Bowing to pressure from the OECD and the European Commission, Ireland has agreed to close a loop hole that exploited the differences between U.S. and Irish tax law. France, too, has been particularly outspoken in its attempt to bring attention to unfair tax competition. The Double Irish loophole is used by large companies with significant royalties arising from intellectual property holdings. Ireland recognizes a company’s tax residence as the place where the company is operated from, while the U.S. focuses on where a company is registered. Thus, an Irish registered company being controlled from a tax haven like Bermuda, is considered, by Ireland, to be tax-resident in Bermuda. However, the U.S. considers that same company to be a tax resident of Ireland. Leaving royalty payments made to the Irish company untaxed or minimally taxed.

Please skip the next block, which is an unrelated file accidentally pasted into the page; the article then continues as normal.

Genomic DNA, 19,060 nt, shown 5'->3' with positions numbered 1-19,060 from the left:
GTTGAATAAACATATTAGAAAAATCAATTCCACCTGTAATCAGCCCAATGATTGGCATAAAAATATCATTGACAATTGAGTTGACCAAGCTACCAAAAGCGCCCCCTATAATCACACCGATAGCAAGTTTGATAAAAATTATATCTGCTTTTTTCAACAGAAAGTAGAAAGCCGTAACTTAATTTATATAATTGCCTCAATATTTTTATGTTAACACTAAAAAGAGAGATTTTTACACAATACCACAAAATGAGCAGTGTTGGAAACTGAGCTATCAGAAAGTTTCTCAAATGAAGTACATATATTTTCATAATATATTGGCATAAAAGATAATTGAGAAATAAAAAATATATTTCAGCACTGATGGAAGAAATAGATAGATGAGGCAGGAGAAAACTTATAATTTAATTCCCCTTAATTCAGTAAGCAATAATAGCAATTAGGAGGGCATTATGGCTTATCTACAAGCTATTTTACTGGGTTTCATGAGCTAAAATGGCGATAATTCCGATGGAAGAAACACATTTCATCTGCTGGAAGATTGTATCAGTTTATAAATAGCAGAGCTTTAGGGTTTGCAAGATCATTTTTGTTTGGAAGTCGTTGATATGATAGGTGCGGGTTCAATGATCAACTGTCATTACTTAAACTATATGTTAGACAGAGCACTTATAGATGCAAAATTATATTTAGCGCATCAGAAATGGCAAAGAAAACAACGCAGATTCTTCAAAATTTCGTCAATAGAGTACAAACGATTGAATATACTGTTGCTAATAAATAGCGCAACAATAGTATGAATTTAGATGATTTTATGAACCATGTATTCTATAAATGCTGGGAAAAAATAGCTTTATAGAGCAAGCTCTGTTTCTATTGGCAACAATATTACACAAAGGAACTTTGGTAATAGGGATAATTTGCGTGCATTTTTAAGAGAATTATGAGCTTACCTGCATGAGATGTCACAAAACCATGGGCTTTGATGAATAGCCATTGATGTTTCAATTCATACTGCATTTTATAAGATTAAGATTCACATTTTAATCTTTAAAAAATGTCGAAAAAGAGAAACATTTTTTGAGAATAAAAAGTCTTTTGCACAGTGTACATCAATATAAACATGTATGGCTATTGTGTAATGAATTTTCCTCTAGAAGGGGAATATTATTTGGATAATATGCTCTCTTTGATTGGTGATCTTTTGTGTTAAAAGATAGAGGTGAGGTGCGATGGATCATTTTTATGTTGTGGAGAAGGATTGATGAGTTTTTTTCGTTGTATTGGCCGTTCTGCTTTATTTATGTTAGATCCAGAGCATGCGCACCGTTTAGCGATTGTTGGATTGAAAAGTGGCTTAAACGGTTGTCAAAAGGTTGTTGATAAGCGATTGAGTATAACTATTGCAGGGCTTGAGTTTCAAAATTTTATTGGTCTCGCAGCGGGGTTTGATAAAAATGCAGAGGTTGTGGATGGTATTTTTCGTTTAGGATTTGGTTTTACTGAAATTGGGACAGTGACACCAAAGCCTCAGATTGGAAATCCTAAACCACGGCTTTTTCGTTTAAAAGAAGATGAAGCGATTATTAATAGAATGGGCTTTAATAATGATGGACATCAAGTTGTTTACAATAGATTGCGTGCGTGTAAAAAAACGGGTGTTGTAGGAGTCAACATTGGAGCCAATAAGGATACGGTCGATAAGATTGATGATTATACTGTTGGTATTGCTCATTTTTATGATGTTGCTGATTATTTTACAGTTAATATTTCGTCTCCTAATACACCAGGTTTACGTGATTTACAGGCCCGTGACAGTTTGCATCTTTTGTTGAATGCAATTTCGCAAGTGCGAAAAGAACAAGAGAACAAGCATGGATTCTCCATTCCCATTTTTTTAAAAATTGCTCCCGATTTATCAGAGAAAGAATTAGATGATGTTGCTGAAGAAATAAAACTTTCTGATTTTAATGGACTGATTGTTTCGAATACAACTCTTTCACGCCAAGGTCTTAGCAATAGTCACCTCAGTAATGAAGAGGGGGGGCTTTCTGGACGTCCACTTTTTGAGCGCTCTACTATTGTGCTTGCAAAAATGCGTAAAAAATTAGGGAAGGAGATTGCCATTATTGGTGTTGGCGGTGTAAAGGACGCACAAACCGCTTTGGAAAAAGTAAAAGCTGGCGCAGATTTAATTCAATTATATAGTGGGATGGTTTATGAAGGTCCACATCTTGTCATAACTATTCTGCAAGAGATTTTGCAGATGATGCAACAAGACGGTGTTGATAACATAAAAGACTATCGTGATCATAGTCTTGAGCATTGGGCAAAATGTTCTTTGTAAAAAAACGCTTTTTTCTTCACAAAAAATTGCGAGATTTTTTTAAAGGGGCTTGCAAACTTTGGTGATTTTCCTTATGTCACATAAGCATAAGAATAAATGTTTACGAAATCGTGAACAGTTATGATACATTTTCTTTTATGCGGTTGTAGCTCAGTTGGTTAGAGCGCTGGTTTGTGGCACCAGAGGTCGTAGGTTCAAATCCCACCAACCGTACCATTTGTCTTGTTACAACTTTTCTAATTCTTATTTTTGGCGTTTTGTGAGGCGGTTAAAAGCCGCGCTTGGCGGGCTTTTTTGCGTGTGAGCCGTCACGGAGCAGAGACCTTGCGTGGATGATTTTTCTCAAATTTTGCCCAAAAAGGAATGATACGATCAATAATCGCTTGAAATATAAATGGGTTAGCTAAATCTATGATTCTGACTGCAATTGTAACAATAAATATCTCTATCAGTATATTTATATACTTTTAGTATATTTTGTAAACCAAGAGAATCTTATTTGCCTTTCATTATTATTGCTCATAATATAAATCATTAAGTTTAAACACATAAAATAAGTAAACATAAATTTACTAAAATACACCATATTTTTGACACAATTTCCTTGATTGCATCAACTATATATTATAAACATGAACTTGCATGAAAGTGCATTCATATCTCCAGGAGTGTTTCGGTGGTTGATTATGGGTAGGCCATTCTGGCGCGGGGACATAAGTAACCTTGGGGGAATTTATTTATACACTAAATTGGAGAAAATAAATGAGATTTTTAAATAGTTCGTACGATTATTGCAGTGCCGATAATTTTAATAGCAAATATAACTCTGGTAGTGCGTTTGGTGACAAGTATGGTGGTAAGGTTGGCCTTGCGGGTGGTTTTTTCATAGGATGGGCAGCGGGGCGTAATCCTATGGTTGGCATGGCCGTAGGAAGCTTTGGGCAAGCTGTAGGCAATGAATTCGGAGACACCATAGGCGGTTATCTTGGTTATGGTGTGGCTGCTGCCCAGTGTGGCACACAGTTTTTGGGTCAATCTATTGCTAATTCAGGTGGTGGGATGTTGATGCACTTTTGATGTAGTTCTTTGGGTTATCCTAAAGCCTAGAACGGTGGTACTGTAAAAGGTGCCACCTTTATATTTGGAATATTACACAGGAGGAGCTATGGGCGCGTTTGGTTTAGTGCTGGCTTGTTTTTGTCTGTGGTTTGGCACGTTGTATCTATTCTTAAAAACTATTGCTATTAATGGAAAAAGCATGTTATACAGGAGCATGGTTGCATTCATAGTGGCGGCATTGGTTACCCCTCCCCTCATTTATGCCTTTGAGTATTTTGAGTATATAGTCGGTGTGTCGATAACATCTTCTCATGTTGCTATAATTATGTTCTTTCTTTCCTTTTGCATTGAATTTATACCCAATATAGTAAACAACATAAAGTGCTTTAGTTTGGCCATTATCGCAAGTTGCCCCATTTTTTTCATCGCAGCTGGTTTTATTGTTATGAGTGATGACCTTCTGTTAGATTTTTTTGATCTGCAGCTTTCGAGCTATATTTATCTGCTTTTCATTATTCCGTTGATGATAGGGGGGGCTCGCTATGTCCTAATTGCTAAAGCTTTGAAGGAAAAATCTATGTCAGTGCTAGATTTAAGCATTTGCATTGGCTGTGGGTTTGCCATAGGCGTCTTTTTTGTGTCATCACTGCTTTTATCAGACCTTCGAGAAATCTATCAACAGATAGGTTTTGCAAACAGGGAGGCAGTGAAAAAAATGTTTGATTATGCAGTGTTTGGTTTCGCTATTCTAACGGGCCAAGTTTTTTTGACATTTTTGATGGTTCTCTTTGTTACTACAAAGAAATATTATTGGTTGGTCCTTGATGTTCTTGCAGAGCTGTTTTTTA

Starting in 2015, newly registered Irish companies will be regarded as Irish tax resident. The tax rate for an Irish tax resident company is either a 12.5% rate on trading income or otherwise 25%. This is still one of the lowest tax rates in the EU. Pre-existing companies using the double Irish structure can maintain that structure and its advantages until 2020, after which all Irish registered companies will be deemed Irish tax resident.
Because of its already low corporate tax rates, you may not see a rush to move from Ireland. Ireland’s Minister of Finance has also hinted at additional potential tax breaks or credits that might ease the loss of this loophole.